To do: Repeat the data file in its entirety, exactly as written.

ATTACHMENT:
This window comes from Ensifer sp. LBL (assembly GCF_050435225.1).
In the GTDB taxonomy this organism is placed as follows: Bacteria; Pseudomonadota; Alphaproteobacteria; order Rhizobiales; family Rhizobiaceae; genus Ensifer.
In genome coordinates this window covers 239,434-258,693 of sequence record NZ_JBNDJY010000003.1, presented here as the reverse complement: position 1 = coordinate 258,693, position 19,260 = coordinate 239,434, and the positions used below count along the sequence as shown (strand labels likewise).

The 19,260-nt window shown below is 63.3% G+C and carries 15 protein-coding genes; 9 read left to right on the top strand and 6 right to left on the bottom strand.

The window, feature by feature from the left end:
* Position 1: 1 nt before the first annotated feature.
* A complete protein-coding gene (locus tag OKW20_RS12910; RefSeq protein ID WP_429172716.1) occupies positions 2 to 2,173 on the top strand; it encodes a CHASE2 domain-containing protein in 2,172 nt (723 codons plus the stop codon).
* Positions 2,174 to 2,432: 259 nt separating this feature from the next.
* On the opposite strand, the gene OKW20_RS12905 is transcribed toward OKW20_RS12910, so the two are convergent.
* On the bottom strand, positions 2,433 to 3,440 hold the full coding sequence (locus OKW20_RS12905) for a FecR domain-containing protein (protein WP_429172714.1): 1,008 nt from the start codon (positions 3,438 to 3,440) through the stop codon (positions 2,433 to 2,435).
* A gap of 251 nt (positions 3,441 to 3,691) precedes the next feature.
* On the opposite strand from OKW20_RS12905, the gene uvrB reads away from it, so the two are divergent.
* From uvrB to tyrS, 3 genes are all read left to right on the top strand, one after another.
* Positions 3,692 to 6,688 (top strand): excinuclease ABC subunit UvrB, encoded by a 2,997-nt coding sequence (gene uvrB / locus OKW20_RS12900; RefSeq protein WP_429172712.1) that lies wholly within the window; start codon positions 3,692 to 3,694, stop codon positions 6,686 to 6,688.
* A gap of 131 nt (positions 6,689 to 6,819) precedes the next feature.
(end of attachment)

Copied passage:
This window comes from Ensifer sp. LBL (assembly GCF_050435225.1).
In the GTDB taxonomy this organism is placed as follows: Bacteria; Pseudomonadota; Alphaproteobacteria; order Rhizobiales; family Rhizobiaceae; genus Ensifer.
In genome coordinates this window covers 239,434-258,693 of sequence record NZ_JBNDJY010000003.1, presented here as the reverse complement: position 1 = coordinate 258,693, position 19,260 = coordinate 239,434, and the positions used below count along the sequence as shown (strand labels likewise).

The 19,260-nt window shown below is 63.3% G+C and carries 15 protein-coding genes; 9 read left to right on the top strand and 6 right to left on the bottom strand.

The window, feature by feature from the left end:
* Position 1: 1 nt before the first annotated feature.
* A complete protein-coding gene (locus tag OKW20_RS12910; RefSeq protein ID WP_429172716.1) occupies positions 2 to 2,173 on the top strand; it encodes a CHASE2 domain-containing protein in 2,172 nt (723 codons plus the stop codon).
* Positions 2,174 to 2,432: 259 nt separating this feature from the next.
* On the opposite strand, the gene OKW20_RS12905 is transcribed toward OKW20_RS12910, so the two are convergent.
* On the bottom strand, positions 2,433 to 3,440 hold the full coding sequence (locus OKW20_RS12905) for a FecR domain-containing protein (protein WP_429172714.1): 1,008 nt from the start codon (positions 3,438 to 3,440) through the stop codon (positions 2,433 to 2,435).
* A gap of 251 nt (positions 3,441 to 3,691) precedes the next feature.
* On the opposite strand from OKW20_RS12905, the gene uvrB reads away from it, so the two are divergent.
* From uvrB to tyrS, 3 genes are all read left to right on the top strand, one after another.
* Positions 3,692 to 6,688 (top strand): excinuclease ABC subunit UvrB, encoded by a 2,997-nt coding sequence (gene uvrB / locus OKW20_RS12900; RefSeq protein WP_429172712.1) that lies wholly within the window; start codon positions 3,692 to 3,694, stop codon positions 6,686 to 6,688.
* A gap of 131 nt (positions 6,689 to 6,819) precedes the next feature.